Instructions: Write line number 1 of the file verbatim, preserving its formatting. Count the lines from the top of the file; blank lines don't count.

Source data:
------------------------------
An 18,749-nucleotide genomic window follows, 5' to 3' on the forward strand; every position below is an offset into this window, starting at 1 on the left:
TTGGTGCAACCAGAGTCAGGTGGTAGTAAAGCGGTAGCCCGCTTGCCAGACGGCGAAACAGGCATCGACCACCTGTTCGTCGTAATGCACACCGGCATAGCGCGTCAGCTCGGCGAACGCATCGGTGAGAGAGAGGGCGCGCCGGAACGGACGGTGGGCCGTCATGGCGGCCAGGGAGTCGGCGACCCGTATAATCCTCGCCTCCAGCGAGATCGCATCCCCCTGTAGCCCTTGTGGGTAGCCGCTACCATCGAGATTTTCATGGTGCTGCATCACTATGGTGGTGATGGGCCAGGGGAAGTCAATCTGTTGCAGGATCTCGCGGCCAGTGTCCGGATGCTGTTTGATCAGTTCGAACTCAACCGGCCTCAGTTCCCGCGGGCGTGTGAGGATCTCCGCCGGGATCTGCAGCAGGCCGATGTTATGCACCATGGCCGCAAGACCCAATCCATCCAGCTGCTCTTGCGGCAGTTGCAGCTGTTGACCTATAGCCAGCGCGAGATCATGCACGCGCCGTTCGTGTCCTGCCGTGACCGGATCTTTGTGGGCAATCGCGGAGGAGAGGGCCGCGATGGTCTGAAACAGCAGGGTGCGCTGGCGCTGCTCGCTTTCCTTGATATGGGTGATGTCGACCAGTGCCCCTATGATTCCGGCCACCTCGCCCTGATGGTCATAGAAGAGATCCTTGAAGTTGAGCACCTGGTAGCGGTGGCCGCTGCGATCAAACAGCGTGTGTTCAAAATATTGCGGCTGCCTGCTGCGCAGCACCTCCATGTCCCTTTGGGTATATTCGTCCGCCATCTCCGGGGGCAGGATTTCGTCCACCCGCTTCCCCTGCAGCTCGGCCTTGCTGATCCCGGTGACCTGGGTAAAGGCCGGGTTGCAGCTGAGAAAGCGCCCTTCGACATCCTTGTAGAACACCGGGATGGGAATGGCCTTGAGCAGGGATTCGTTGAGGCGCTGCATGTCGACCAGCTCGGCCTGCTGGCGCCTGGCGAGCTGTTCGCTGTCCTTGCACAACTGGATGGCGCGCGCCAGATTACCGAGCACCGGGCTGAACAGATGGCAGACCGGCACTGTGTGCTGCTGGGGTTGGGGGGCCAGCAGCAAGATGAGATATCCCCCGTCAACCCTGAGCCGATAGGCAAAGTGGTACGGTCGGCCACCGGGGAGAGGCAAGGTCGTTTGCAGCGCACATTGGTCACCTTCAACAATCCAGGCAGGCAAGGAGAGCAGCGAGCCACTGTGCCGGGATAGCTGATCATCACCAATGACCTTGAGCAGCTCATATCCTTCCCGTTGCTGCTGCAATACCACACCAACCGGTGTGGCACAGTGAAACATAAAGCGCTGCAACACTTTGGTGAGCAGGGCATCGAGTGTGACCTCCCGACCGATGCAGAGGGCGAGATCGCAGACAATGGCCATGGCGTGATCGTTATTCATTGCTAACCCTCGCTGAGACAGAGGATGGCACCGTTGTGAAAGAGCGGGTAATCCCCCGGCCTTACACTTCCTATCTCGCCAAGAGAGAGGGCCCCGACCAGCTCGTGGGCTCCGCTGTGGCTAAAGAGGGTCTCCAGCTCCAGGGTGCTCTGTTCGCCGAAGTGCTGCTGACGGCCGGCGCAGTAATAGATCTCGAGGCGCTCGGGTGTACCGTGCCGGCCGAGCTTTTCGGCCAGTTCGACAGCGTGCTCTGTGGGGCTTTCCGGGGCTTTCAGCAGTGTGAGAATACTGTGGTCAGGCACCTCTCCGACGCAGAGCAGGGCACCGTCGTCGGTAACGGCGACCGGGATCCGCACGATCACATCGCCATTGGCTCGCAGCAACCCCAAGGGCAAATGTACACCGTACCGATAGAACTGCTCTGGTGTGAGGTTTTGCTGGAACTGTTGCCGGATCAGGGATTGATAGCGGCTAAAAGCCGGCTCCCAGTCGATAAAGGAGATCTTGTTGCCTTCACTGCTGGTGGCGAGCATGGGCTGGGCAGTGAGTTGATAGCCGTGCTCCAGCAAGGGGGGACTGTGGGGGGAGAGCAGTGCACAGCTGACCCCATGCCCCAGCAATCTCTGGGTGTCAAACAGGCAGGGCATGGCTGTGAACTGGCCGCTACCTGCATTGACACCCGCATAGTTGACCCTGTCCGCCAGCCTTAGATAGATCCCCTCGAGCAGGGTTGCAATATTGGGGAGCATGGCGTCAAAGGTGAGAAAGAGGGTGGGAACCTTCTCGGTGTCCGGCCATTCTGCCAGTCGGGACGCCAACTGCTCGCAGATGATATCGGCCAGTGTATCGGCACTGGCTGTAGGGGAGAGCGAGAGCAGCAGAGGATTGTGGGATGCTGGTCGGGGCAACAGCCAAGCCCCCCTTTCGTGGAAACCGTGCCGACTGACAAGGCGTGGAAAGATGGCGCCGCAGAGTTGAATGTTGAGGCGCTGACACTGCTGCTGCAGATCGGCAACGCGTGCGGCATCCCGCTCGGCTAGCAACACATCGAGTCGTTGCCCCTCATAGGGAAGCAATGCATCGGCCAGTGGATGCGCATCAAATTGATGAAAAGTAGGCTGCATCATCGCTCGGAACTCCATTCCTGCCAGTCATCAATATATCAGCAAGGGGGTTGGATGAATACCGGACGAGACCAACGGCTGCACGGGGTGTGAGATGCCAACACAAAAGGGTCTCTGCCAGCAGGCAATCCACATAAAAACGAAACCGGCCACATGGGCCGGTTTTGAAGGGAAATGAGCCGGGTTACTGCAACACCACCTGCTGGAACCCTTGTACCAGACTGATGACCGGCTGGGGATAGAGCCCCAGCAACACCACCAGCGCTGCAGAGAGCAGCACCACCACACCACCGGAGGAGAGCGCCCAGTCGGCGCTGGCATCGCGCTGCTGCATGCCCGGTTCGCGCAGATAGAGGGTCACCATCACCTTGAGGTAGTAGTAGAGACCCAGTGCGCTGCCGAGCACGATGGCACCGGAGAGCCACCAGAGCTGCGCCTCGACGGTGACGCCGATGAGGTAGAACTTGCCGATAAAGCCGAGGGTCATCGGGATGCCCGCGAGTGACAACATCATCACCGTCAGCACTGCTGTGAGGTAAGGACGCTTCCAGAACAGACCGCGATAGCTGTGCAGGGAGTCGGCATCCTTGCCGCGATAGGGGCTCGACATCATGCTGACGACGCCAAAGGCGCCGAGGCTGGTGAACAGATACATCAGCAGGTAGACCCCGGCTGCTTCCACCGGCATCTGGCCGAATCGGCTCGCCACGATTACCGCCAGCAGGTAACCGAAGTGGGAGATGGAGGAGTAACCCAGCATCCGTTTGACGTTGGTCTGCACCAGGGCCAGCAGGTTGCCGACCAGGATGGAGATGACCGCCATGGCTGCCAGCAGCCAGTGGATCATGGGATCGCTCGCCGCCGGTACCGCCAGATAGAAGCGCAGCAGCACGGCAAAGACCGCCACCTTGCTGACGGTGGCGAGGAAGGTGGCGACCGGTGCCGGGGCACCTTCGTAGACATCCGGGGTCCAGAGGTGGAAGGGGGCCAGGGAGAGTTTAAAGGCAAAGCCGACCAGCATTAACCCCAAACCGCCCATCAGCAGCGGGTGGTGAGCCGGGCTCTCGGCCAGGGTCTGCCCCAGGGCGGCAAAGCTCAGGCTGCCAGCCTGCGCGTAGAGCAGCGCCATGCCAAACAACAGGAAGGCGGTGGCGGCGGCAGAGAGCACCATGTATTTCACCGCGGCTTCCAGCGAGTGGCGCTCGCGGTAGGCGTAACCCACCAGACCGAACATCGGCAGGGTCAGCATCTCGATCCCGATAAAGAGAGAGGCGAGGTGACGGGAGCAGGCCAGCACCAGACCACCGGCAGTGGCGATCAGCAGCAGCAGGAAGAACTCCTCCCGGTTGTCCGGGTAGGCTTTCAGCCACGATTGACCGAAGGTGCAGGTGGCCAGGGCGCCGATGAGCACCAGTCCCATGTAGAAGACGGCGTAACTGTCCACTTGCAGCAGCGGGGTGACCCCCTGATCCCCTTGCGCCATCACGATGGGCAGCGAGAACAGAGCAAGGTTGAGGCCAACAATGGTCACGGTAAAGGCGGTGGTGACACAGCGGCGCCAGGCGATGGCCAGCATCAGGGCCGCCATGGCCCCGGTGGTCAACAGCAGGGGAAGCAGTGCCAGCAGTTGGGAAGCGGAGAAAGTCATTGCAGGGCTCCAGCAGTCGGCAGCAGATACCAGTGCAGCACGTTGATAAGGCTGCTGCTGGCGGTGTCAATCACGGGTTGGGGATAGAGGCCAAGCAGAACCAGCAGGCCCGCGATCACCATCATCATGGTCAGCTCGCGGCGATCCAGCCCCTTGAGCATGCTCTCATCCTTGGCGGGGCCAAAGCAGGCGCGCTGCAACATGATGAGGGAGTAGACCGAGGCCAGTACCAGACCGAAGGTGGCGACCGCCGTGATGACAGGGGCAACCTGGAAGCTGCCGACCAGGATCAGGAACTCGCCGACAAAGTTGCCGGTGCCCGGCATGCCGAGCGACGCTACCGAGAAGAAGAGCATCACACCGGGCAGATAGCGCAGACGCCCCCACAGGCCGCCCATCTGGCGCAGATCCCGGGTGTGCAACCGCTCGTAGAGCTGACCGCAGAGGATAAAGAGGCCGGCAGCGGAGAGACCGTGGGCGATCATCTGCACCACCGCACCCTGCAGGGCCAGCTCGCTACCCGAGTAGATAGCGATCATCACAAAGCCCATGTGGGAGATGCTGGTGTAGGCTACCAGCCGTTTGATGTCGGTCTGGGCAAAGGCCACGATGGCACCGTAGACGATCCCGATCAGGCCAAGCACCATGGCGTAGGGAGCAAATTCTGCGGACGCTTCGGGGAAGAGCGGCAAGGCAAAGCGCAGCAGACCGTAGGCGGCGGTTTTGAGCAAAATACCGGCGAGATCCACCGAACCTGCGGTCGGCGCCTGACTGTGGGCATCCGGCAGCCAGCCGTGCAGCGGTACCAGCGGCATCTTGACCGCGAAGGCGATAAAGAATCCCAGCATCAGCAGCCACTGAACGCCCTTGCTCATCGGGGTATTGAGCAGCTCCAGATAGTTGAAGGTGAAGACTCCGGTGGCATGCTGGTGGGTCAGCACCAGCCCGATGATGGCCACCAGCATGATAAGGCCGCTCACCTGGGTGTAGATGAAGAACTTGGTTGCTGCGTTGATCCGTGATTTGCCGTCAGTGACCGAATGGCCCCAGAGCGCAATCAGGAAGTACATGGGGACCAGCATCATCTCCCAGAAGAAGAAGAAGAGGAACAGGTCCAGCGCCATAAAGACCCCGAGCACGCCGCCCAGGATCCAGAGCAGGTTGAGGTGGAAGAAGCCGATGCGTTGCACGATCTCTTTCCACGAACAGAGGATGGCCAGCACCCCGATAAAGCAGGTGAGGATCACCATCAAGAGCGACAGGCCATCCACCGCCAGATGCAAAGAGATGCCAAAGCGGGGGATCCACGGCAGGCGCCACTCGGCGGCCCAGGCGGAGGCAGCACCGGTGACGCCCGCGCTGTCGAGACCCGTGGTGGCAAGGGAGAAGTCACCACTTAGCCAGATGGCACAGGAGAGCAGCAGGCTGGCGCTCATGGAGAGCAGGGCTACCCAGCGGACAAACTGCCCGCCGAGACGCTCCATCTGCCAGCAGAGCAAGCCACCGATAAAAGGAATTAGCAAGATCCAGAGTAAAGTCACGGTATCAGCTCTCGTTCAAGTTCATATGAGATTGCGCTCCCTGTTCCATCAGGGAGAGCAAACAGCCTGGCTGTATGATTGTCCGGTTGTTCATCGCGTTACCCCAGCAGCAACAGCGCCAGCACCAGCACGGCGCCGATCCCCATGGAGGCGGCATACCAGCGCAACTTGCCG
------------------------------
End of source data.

An 18,749-nucleotide genomic window follows, 5' to 3' on the forward strand; every position below is an offset into this window, starting at 1 on the left: